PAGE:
When Hillary Clinton offered her full-throated support for the Export-Import Bank during Sunday’s Democratic presidential debate, a vast majority of viewers were likely unaware that some of the largest recipients of subsidies from the federal agency are major Clinton Foundation donors.
Boeing, General Electric, ExxonMobil, Dow Chemical, Emirates Airline, and others have received billions of dollars in handouts from Ex-Im. They’ve also contributed massively to the Clinton Foundation and other Clinton-related endeavors. Companies like Bechtel Corp. have ties to the Clintons through Podesta Group, a Washington, D.C. lobbying firm.
But Clinton failed to mention any of that Sunday when she touted Ex-Im’s virtues as a boon to small businesses.
“One of the ways jobs were brought to, and grown here in Michigan was through something called the Export-Import Bank, which helped a lot of businesses, particularly small businesses, be able to export around the world,” she said during the debate, which was held in Flint, Mich.
That comment received heavy pushback from Clinton’s challenger, Vermont Sen. Bernie Sanders. The democratic socialist, who voted against reauthorizing the agency last year, pointed to statistics showing that 75 percent of Ex-Im’s disbursements go to major corporations and not small businesses.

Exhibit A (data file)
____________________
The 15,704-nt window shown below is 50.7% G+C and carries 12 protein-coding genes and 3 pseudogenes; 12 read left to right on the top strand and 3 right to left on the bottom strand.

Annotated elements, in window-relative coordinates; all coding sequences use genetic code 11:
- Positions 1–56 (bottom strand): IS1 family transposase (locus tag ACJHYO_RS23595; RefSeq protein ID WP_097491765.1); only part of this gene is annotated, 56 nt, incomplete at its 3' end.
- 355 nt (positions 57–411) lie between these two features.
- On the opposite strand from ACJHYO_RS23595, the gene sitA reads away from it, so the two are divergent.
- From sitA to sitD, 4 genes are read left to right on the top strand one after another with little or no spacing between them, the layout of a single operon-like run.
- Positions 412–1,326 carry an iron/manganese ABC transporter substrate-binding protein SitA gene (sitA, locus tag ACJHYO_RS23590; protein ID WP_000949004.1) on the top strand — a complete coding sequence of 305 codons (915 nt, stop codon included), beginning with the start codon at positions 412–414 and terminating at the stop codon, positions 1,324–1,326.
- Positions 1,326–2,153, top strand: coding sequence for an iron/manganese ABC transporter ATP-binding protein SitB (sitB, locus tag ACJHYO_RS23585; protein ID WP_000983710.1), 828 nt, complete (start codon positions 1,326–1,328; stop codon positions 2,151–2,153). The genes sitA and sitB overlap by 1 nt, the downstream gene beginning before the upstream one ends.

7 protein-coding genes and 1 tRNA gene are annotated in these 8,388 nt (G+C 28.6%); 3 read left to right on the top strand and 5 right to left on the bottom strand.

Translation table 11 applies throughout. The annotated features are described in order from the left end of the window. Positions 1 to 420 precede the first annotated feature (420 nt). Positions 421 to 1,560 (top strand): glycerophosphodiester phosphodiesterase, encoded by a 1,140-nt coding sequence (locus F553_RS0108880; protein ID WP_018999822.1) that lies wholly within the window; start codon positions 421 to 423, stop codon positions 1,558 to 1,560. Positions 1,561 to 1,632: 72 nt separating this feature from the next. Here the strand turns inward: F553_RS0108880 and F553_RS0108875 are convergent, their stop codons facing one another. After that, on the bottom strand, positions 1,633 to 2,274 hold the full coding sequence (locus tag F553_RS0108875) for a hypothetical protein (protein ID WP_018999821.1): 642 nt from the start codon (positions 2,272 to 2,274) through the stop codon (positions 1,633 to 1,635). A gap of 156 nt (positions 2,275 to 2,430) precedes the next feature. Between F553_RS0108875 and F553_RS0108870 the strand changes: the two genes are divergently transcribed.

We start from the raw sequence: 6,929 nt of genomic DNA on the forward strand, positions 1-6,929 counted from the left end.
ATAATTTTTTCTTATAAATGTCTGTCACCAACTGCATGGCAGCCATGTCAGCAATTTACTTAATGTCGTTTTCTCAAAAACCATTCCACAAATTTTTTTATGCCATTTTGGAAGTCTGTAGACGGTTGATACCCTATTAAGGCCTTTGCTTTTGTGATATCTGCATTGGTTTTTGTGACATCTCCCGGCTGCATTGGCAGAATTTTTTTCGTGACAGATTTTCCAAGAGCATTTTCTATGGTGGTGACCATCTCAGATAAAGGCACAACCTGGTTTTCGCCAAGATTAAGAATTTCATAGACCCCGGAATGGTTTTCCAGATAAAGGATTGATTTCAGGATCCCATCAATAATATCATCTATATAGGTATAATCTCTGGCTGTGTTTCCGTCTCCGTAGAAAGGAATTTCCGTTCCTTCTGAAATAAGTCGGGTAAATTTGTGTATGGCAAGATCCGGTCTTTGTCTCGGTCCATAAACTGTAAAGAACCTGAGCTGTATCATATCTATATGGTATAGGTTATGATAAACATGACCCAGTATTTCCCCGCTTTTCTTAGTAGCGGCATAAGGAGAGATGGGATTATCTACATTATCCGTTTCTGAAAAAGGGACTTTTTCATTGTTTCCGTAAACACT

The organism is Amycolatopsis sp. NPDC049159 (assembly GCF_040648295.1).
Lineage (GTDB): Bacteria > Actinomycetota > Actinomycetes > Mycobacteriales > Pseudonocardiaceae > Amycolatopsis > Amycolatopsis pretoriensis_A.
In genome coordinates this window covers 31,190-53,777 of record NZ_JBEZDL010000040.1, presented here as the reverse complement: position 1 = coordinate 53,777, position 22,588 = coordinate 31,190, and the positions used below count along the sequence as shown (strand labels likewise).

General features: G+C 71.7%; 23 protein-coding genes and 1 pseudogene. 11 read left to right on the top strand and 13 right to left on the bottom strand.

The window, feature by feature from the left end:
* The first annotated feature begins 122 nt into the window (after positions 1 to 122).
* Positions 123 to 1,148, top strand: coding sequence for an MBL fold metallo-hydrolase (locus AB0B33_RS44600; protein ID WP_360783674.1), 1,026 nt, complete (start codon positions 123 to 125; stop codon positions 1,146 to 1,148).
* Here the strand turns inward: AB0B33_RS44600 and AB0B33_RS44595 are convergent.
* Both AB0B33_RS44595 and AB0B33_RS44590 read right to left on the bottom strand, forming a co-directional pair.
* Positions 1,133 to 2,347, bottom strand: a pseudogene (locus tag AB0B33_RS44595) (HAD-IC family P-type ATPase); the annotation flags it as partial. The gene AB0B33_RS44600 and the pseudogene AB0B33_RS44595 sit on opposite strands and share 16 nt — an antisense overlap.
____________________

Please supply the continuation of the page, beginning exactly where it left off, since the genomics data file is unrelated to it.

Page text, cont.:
Sanders is not alone in his critique of Ex-Im’s apparent cronyism. Conservative Republicans have been heavily critical of the 81-year-old agency, going so far as to block its reauthorization in the House for several months last year.
Ex-Im’s biggest beneficiary, as Sanders noted, is Boeing, the airplane maker. It also happens to be a major Clinton Foundation donor, which is a fact which Sanders did not mention.
The Chicago-based company — which received $8.3 billion in financial assistance in 2013 — has donated between $1 million and $5 million to the Clinton Foundation, according to the non-profit’s website. It recorded a $5.2 billion profit last year.
General Electric also receives Ex-Im handouts. GE’s relationship to Ex-Im is so tight that the conglomerate announced plans to move American jobs overseas if Congress failed to reauthorize the agency. The House did so in November.
GE has contributed between $500,000 and $1 million to the Clinton charity, which has received more than $2 billion in contributions since it was founded in 2001.
ExxonMobil has been an Ex-Im beneficiary, too. The oil producer has also donated between $1 million and $5 million to the Clinton Foundation. Caterpillar, the engine and farm machinery maker, is also a Clinton contributor.
Bechtel Corporation, a civil engineering firm that contracts with the U.S. government, received $1.8 billion in Ex-Im assistance in 2013, according to a report from the Mercatus Center.
And while the company has not donated to the Clinton Foundation, it is connected to the Clintons through the Podesta Group, which was co-founded in the late-1980s by brothers John and Tony Podesta. The former is currently the chairman of Clinton’s presidential campaign. The latter has bundled hundreds of thousands of dollars in contributions for the campaign.
Bechtel hired Podesta Group in early 2013 and pays the lobbying outfit $30,000 per quarter, according to publicly available records.